This week I have been fussy cutting hexagons for the new triangle blocks I designed. I wanted to share with you the really easy technique I came up with. I'm sure this must have been done before but I haven't seen it around.
For the new blocks I released last week I have decided to use Tula Pink fabrics. There are so many wonderful motifs just perfect for fussy cutting and I wanted to explore this for the triangle based pieces in my quilt.
Here's the hexagon I cut out with just two cuts:
Isn't it cute?
So here is how I did it:
My hexagon needs to have a finished height in the quilt of 4". I cut a 4 1/2" strip, fitting in the pattern I wanted:
Fold the strip of fabric in half - note, the fold is at the bottom of the photo.
Place your 60 degree ruler on top of the strip. Line up the centre line of the ruler with the centre of the pattern you want to fussy cut.
If you have a ruler with a tip like the C&T ruler here, put the 4 1/2" line on the fold.
Welcome to my binding tutorial. If you haven't done so yet, make sure you read parts one and two before moving on to this step.
Ok, so now we have reached a corner.
Take your quilt over to the ironing board.
Take the binding strip and fold it out to the right, making a 45 degree angle like this and press:
Keeping this fold in, fold over to the left and press.
Continue sewing from the top edge of the quilt.
Carry on all the way around, repeating this method for each of the corners.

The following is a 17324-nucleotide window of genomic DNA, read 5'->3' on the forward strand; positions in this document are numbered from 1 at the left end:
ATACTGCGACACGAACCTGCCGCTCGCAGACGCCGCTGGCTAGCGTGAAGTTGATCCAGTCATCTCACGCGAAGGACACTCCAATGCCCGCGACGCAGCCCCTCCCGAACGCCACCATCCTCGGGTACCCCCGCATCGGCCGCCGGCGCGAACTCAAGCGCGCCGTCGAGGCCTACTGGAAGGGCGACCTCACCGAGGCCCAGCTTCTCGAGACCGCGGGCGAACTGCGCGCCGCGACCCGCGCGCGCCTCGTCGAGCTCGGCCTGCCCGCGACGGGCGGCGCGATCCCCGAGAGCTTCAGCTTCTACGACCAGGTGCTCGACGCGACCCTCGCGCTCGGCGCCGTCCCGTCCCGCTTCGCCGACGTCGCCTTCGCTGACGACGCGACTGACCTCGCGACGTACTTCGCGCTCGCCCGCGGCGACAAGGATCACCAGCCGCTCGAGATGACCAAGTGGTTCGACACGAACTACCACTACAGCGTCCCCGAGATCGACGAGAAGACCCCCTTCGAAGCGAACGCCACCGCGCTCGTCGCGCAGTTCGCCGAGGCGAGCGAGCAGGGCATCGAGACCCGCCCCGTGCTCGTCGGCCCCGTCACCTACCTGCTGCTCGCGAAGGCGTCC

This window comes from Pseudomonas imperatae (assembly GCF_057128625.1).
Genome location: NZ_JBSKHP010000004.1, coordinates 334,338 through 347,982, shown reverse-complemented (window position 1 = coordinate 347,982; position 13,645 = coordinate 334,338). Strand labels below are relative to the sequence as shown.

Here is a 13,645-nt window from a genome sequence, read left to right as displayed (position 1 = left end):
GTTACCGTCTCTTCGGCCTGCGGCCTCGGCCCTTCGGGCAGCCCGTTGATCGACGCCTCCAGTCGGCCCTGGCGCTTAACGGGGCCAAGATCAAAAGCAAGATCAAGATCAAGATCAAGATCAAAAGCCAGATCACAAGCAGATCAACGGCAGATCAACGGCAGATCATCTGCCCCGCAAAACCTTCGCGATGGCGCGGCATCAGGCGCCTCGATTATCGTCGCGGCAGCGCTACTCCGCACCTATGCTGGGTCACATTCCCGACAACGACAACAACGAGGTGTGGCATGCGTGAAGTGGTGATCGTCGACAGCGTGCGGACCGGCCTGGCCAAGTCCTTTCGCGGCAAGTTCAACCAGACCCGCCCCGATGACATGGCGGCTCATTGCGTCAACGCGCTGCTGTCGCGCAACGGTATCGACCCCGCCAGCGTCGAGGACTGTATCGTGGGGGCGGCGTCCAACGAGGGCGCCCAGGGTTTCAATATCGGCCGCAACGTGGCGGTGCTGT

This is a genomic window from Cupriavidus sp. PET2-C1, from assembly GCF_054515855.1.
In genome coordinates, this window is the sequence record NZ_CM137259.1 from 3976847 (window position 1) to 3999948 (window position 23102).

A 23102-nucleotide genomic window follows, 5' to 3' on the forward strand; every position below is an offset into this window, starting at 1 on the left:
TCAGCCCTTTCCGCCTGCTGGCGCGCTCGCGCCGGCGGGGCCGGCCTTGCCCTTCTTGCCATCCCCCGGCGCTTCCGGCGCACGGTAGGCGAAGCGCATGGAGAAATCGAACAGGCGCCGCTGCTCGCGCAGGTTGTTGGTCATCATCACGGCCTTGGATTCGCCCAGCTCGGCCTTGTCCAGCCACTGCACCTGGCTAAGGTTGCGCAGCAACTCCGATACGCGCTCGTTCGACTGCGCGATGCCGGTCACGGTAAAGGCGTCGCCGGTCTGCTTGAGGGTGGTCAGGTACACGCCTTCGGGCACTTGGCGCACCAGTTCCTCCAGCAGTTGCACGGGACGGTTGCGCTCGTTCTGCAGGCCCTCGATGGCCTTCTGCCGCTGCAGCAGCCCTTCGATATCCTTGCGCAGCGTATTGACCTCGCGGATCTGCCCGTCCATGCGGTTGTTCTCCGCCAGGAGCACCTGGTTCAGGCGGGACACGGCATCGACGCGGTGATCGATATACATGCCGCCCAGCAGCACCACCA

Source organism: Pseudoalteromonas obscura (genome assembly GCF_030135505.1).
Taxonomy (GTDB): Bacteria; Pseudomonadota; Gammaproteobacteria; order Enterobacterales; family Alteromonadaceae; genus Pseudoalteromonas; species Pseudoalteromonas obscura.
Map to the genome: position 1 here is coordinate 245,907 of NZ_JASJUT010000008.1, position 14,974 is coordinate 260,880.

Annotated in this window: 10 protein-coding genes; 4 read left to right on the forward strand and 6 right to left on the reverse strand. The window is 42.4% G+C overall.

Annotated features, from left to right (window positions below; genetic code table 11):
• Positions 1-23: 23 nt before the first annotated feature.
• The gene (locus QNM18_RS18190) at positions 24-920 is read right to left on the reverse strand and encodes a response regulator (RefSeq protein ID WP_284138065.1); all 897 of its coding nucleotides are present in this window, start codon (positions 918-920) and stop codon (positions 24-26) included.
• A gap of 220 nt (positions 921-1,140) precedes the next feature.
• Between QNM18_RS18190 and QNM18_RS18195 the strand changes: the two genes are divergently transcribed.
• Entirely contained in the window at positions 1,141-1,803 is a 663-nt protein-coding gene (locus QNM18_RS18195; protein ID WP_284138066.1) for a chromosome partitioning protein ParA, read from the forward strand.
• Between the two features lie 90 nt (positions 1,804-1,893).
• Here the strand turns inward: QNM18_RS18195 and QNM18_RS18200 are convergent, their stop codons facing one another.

This is what the corners will look like from the front:
Once you reach the final side, stop sewing at least 12" from where you started. Don't cut off any of the binding strip yet, we will use it in the next step when we make the mitred join.
Join me next for part four - my mitred join technique.
Hi and welcome to Binding 101, the final step.
Don't you love it when you get to the end of a project and know that all the hard work you have put in is finally done, and you can move guilt-free onto the next one?
Once I have my binding sewn down by machine I look forward to spending the evening quietly contemplating the enjoyment of the project, and anticipating the next, while sewing down my binding.
Love it or hate it, hand sewing does make for a lovely finish, and hopefully with these tips you will find it enjoyable.
To start off, I press my binding back.
This is what the corners will look like
Fold the binding over to the back of the quilt.
Use a fine needle to sew down your binding, this makes it easier to achieve an invisible stitch.
I use a fine applique needle #12 (Clover or Bohin brands are what I have available). These are easy to thread with the Clover desktop needle threader.
I am using Aurifil #50 cotton in Dove...
Welcome to part two of my binding tutorial!
We are starting with the trimmed quilt and binding strip that we prepared in part one.
Now we are going to attach the binding to the front of the quilt by machine.
First you need to set up your needle position. I like to sew my binding on with just over 1/4" (about 5/16") allowance.